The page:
The group is developing data-intensive computer models to enable scientists and planners at TNC and FWS to visualize the subsurface, understand the invisible, and quantify the complex regional groundwater flow systems at three valuable groundwater fen sites in Jackson County and Lenawee County. The study takes advantage of a sophisticated statewide hierarchical groundwater modeling system developed at Michigan State University - a system that is dynamically linked to data from Michigan's statewide Wellogic database, environmental site databases, and a network of statewide GIS databases including high resolution national hydrography datasets (NHD) and the digital elevation model (DEM).
The models will be applied to delineate contributing recharge areas to the groundwater fens and identify dominant factors controlling seepage fluxes at the sites. The longer term goal of the project is to develop a high fidelity modeling system that is accurate at both the regional and local scales, enabling TNC and FWS to evaluate in detail and holistically their management practices and develop scientifically sound approaches, both hydrologically and ecologically, in protecting Michigan's Mitchell's satyr.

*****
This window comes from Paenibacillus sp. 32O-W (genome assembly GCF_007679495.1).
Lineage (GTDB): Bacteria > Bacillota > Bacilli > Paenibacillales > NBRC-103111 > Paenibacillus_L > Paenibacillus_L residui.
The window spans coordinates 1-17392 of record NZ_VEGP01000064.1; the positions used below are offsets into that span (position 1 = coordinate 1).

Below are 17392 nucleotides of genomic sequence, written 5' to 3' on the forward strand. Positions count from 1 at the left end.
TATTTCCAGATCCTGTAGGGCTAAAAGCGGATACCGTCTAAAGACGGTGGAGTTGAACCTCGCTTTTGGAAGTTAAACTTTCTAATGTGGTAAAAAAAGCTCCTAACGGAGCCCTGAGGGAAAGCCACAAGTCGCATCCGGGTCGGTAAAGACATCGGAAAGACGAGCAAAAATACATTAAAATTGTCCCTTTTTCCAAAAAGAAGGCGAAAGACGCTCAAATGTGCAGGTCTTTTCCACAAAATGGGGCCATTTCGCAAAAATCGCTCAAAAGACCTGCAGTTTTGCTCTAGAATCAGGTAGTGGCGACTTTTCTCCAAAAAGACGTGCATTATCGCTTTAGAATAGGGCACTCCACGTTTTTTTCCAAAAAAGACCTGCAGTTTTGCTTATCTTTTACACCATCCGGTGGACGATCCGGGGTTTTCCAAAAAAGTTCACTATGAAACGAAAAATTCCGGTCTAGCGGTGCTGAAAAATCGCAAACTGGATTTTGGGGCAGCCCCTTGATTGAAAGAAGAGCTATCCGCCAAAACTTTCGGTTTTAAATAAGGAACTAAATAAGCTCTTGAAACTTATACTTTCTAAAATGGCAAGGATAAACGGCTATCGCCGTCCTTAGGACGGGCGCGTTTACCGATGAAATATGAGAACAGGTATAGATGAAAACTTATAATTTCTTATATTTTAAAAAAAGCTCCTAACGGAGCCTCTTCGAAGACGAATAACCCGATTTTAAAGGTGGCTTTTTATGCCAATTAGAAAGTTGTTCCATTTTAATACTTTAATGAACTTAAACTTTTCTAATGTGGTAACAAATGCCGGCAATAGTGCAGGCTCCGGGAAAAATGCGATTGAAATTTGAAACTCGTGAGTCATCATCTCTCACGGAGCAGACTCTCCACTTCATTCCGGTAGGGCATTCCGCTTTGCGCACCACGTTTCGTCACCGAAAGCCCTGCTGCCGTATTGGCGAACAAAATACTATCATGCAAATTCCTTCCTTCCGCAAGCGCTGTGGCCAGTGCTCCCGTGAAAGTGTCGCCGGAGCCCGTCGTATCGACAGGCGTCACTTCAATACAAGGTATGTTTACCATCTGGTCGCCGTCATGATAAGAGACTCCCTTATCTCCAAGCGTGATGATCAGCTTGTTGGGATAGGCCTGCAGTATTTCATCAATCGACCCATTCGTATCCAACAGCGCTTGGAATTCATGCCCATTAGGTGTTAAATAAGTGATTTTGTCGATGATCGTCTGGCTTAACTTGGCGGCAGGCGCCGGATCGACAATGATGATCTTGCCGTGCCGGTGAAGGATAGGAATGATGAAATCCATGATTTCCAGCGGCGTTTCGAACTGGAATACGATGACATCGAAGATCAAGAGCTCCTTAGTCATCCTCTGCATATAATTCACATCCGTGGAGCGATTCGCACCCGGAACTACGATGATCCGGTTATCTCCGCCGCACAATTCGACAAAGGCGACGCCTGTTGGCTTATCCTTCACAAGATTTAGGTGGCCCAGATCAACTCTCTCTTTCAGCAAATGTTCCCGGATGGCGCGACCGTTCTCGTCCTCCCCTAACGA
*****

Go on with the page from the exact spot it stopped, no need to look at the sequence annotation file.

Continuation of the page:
The project participants include scientists from MSU, TNC, US FWS and MNFI.